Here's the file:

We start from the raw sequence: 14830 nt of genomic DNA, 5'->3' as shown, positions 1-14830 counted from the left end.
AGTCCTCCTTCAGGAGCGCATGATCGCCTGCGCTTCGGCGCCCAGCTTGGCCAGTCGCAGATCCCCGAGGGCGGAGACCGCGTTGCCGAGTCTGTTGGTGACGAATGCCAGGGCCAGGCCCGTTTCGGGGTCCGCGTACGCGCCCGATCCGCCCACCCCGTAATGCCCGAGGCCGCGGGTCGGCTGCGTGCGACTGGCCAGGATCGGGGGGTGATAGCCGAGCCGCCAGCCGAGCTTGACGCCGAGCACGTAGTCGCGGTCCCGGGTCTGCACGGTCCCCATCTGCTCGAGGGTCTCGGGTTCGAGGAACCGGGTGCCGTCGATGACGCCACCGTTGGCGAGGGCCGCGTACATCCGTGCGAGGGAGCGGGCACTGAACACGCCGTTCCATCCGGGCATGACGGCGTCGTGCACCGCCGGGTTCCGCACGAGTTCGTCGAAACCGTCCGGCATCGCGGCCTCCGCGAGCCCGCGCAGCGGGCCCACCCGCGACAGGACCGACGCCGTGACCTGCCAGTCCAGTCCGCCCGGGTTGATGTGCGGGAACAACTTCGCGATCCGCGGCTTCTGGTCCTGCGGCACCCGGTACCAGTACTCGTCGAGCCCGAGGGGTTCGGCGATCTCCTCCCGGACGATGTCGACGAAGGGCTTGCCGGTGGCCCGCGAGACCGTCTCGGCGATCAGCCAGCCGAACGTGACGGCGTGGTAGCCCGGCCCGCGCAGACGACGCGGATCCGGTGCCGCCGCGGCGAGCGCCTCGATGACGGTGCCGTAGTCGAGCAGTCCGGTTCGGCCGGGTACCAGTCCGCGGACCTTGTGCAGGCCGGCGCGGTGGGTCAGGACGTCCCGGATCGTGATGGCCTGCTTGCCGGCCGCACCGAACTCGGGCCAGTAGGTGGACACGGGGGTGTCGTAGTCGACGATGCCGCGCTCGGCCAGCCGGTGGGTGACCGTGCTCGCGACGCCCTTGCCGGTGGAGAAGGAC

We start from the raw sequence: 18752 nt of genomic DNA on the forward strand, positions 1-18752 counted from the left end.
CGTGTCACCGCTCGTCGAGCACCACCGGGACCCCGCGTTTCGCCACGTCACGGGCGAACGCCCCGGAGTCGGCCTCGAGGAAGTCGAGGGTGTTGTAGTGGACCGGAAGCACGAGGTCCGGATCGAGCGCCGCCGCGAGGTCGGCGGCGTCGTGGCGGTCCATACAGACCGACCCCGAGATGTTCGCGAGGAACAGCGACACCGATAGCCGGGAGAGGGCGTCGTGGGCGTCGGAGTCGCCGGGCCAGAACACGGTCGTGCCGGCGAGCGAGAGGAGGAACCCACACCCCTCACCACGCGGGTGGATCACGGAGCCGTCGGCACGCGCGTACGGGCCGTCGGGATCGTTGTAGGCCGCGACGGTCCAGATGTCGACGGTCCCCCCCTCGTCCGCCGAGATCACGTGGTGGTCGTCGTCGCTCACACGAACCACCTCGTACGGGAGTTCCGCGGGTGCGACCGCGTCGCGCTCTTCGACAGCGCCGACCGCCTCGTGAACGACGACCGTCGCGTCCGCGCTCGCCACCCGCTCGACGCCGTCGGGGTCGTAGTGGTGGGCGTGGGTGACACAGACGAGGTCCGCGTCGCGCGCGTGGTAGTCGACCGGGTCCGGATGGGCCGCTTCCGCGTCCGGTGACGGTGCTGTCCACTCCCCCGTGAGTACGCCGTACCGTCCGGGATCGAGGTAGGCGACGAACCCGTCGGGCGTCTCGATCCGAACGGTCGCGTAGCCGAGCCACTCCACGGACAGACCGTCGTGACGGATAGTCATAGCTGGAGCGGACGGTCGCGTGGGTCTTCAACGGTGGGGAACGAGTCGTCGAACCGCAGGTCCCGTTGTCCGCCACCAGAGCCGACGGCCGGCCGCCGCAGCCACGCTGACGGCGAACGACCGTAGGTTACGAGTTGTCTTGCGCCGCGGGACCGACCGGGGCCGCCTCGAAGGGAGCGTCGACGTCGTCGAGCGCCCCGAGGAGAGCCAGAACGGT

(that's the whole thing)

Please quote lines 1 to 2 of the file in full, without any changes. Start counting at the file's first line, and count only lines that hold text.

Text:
We start from the raw sequence: 14830 nt of genomic DNA, 5'->3' as shown, positions 1-14830 counted from the left end.
AGTCCTCCTTCAGGAGCGCATGATCGCCTGCGCTTCGGCGCCCAGCTTGGCCAGTCGCAGATCCCCGAGGGCGGAGACCGCGTTGCCGAGTCTGTTGGTGACGAATGCCAGGGCCAGGCCCGTTTCGGGGTCCGCGTACGCGCCCGATCCGCCCACCCCGTAATGCCCGAGGCCGCGGGTCGGCTGCGTGCGACTGGCCAGGATCGGGGGGTGATAGCCGAGCCGCCAGCCGAGCTTGACGCCGAGCACGTAGTCGCGGTCCCGGGTCTGCACGGTCCCCATCTGCTCGAGGGTCTCGGGTTCGAGGAACCGGGTGCCGTCGATGACGCCACCGTTGGCGAGGGCCGCGTACATCCGTGCGAGGGAGCGGGCACTGAACACGCCGTTCCATCCGGGCATGACGGCGTCGTGCACCGCCGGGTTCCGCACGAGTTCGTCGAAACCGTCCGGCATCGCGGCCTCCGCGAGCCCGCGCAGCGGGCCCACCCGCGACAGGACCGACGCCGTGACCTGCCAGTCCAGTCCGCCCGGGTTGATGTGCGGGAACAACTTCGCGATCCGCGGCTTCTGGTCCTGCGGCACCCGGTACCAGTACTCGTCGAGCCCGAGGGGTTCGGCGATCTCCTCCCGGACGATGTCGACGAAGGGCTTGCCGGTGGCCCGCGAGACCGTCTCGGCGATCAGCCAGCCGAACGTGACGGCGTGGTAGCCCGGCCCGCGCAGACGACGCGGATCCGGTGCCGCCGCGGCGAGCGCCTCGATGACGGTGCCGTAGTCGAGCAGTCCGGTTCGGCCGGGTACCAGTCCGCGGACCTTGTGCAGGCCGGCGCGGTGGGTCAGGACGTCCCGGATCGTGATGGCCTGCTTGCCGGCCGCACCGAACTCGGGCCAGTAGGTGGACACGGGGGTGTCGTAGTCGACGATGCCGCGCTCGGCCAGCCGGTGGGTGACCGTGCTCGCGACGCCCTTGCCGGTGGAGAAGGAC